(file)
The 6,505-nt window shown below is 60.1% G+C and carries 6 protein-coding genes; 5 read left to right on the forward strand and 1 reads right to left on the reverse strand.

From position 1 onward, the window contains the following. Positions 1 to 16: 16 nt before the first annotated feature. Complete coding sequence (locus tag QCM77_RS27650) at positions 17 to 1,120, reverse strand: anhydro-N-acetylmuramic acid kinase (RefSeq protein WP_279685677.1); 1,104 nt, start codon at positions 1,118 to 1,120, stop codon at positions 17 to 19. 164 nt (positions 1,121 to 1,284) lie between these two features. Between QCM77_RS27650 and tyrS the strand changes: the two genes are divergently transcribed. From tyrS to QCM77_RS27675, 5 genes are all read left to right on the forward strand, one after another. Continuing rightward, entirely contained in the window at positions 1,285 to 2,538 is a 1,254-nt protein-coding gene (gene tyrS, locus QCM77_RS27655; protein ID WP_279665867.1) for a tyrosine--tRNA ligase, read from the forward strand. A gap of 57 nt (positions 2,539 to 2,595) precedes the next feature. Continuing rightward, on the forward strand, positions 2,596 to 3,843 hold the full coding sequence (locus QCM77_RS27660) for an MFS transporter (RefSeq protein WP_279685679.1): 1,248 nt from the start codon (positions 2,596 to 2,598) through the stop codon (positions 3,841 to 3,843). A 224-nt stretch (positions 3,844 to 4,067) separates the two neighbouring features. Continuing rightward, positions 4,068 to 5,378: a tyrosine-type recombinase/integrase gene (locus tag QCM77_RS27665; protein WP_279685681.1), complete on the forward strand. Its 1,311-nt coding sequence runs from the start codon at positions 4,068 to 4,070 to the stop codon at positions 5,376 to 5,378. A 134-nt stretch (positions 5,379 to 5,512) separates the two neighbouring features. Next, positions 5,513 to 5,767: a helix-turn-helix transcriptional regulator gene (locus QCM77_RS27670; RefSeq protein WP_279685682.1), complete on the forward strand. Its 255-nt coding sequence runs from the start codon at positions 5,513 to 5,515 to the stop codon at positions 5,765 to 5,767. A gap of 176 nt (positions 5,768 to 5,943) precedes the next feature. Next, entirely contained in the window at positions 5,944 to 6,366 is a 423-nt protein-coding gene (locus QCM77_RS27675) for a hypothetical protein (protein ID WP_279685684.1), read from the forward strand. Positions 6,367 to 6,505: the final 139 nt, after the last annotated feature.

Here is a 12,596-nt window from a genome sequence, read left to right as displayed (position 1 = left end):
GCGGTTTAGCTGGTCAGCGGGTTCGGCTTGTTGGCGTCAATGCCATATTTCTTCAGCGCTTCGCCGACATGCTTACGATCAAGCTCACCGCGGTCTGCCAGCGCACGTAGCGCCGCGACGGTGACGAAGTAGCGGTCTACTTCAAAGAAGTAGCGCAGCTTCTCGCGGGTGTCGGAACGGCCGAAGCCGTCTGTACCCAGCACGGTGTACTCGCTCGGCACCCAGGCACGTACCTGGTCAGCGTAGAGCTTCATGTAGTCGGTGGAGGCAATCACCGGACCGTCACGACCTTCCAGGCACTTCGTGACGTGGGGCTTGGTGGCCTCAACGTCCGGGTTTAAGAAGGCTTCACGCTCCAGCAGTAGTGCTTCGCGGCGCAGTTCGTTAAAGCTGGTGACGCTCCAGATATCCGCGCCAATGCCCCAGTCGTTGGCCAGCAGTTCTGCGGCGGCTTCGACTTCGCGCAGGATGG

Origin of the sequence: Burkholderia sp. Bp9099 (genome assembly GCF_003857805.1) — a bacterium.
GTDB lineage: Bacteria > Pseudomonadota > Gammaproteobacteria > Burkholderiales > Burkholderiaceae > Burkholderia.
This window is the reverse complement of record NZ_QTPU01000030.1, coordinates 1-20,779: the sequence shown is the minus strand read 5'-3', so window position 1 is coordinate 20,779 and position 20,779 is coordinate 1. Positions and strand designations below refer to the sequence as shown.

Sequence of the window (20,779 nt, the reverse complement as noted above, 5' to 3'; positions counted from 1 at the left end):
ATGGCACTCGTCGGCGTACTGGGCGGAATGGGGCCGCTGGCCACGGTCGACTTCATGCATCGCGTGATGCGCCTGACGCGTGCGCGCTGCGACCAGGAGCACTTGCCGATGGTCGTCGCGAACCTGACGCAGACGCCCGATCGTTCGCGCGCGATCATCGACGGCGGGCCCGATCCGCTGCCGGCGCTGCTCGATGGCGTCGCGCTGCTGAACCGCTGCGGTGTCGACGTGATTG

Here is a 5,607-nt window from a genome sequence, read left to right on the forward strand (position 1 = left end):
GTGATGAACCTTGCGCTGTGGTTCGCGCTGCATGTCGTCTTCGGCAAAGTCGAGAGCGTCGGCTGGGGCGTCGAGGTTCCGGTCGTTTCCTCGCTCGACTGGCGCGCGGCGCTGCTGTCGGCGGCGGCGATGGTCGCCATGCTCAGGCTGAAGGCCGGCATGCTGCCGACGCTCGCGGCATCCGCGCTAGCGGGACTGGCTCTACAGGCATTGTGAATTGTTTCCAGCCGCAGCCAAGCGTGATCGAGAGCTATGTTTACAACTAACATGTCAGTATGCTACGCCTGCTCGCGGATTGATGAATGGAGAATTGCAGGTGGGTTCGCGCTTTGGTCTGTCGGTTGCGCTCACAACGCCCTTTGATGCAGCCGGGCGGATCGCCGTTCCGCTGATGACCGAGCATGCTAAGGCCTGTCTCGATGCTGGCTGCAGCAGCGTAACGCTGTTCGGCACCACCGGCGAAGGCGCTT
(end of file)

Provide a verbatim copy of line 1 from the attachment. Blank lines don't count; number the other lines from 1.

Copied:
The 6,505-nt window shown below is 60.1% G+C and carries 6 protein-coding genes; 5 read left to right on the forward strand and 1 reads right to left on the reverse strand.